You can claim a refund from the Income Tax Department if your income does not exceed the Basic Exemption Limit. You can also become eligible for a refund in case the total TDS exceeds the amount of your tax liability. Here are the other taxes applicable to Freelancers
ITR Form and Document Checklist
Freelancers need to either fill out ITR 3 or ITR 4 and need to keep ready the documents required to file the ITR. ITR 3 applies to income from business and profession. However, professionals can opt for the presumptive taxations scheme and declare 50% of their gross receipts as their income by filing ITR 4 from the AY 2017-18.
Yes, absolutely. You need to pay taxes and file your income tax returns on Income Tax Portal if your total income for a particular financial year exceeds the Basic Exemption Limit prescribed by Income Tax Department
Which ITR do freelancers need to file?
A person earning on his own is considered a Sole Proprietor and needs to file ITR-4. If you have any other income source, you need to include that as well while filing your Income Tax Return.
Is Advance Tax applicable to Freelancers?
If the total tax liability during the financial year exceeds Rs.10,000, the taxpayer is required to pay taxes on quarterly basis. Hence, freelancers also need to pay advance tax if their total tax liability exceeds Rs.10,000.
Do freelancers need to maintain Book of Accounts?
Yes. In order to calculate the income tax, the Freelancers need to maintain them. In fact, the Income Tax Act has specified the books of accounts under section 44AA and Rule 6F.
However, if the turnover of the mentioned business exceeds INR 2 crores (INR 50 lakh in the case of professionals), the taxpayer will have to file ITR 3. You can also download income tax utility from the income tax department website.
Up to FY 2018-19 (AY 2019-20), it was not mandatory to file Income Tax Return if the total income was less than the basic exemption limit. However, Budget 2019 inserted the seventh proviso to Section 139(1). As per this new provision, if a taxpayer has entered into high-value transactions, it is mandatory to file the ITR even if the total income does not exceed the basic exemption limit. The high-value transactions can be either of the following:
If the taxpayer has deposited more than INR 1 Cr in a current account
If the taxpayer has incurred foreign travel expense of more than INR 2 lacs
Or, if the taxpayer has incurred electricity expense of more than INR 1 lac
Who can file ITR 4?
Individual/HUF/Partnership firm whose total income includes following can use this form:
The ITR 4 has six sections that are required to be filled. These sections are as follows:
Gross Total Income
Total Tax Liability
How to file the ITR 4?
You can either file your ITR 4 physically or electronically. Since the Financial year 2013-14, electronic filing of ITR 4 has been made compulsory for the taxpayers who:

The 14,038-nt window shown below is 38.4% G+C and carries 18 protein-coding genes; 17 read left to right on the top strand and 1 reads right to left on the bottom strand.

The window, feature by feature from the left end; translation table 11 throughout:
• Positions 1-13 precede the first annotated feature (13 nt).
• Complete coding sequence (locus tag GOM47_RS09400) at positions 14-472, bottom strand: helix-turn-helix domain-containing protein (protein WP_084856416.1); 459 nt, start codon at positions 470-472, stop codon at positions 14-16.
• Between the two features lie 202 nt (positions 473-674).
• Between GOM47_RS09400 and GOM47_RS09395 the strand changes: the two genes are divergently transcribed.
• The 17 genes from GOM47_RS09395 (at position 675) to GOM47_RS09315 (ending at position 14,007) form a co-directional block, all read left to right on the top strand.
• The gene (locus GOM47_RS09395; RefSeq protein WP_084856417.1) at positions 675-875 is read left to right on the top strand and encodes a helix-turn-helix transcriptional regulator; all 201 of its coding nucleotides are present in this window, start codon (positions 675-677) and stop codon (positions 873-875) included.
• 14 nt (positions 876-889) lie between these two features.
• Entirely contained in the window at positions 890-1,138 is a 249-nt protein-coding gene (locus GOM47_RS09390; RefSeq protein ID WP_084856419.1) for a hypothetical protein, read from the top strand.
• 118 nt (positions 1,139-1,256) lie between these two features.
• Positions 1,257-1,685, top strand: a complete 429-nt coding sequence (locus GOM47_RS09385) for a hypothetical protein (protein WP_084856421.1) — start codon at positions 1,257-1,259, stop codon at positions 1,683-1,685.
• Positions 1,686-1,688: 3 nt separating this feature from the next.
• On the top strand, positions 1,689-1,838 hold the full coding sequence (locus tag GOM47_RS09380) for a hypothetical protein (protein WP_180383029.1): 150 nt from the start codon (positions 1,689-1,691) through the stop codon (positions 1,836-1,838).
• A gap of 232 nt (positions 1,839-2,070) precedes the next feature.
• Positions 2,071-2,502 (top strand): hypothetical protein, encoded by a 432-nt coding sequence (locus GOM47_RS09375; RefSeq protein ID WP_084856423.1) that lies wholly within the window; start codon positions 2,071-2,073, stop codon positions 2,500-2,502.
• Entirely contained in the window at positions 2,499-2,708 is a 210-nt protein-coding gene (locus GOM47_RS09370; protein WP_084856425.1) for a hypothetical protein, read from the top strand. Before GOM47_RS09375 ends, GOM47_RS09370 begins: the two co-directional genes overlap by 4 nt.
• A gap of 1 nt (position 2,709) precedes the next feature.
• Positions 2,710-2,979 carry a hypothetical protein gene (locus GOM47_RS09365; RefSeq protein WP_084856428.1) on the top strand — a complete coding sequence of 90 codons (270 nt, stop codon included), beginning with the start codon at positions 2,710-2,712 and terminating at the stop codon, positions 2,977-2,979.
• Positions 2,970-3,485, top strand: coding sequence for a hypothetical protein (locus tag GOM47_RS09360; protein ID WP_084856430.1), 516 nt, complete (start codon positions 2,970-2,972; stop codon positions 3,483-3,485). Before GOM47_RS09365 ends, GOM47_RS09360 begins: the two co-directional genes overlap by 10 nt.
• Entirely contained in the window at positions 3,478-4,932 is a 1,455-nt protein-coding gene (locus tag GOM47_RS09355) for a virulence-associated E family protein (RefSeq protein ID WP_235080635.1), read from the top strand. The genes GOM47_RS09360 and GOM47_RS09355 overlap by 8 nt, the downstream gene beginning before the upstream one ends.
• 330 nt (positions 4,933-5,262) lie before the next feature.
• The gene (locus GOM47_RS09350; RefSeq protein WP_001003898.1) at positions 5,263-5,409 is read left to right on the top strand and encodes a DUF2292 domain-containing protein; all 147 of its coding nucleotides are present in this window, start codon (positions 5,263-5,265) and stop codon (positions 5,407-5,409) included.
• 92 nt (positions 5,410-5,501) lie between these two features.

Have an income of more than INR 5 Lakhs.
Have any assets outside of India, including financial interest in any entity; or signing authority in any account outside of India
Those claiming relief under Section 90/90A/91 to whom Schedule FSI and Schedule TR to apply
In case of Physical submission:
You can submit the ITR 4 in paper form or
You can submit the bar-coded return form duly filled.
The department will provide you with an acknowledgment along with stamp of submission on your copy.
File ITR 4 Online using Income Tax Website
Log in to the e-filing portal using your user ID & password.
Click on e-file > Income Tax Returns > File Income Tax Return from the dashboard
Select the appropriate assessment year
Select the online mode of filing the ITR
Select the applicable status and click on proceed
Select the ITR 4 option from the list provided
Read the instructions and click on the option to proceed
Select the options that are applicable to your particular situation and click on proceed
Review the prefilled data and click on proceed
Enter your income and deduction details in the different section
You will be shown a summary of your tax computation based on the details you provided. If there is tax liability payable based on the computation, you will receive the option to pay instantly or pay later
After paying tax, click Preview Return. If there is no tax liability payable, or if there is a refund based on tax computation, you will be taken to the Preview and Submit Your Return page
Once validated, on your Preview and Submit your Return page, click Proceed to Verification
On the Complete your Verification page, select your preferred option and click Continue
ITR 4 for AY 2021-22
Major Changes in ITR 2 for AY 2021-22
Taxpayers are given the option to choose between the old tax regime and the new tax regime
Advance tax is the “Pay as you earn”tax that has to be deposited to the Income Tax Department during the financial year. This ensures that the government can collect more uniformly throughout the year.
The ITD will now send the taxpayers a mail with the details of the amount of advance tax that was paid over each quarter which would help the taxpayers to reconcile with their records for the same.
What is Advance Tax?
It is a part payment of your tax liability before the end of the financial year. Another name for it is – “pay as you earn scheme” where the income tax should be paid in the year in which the income is received.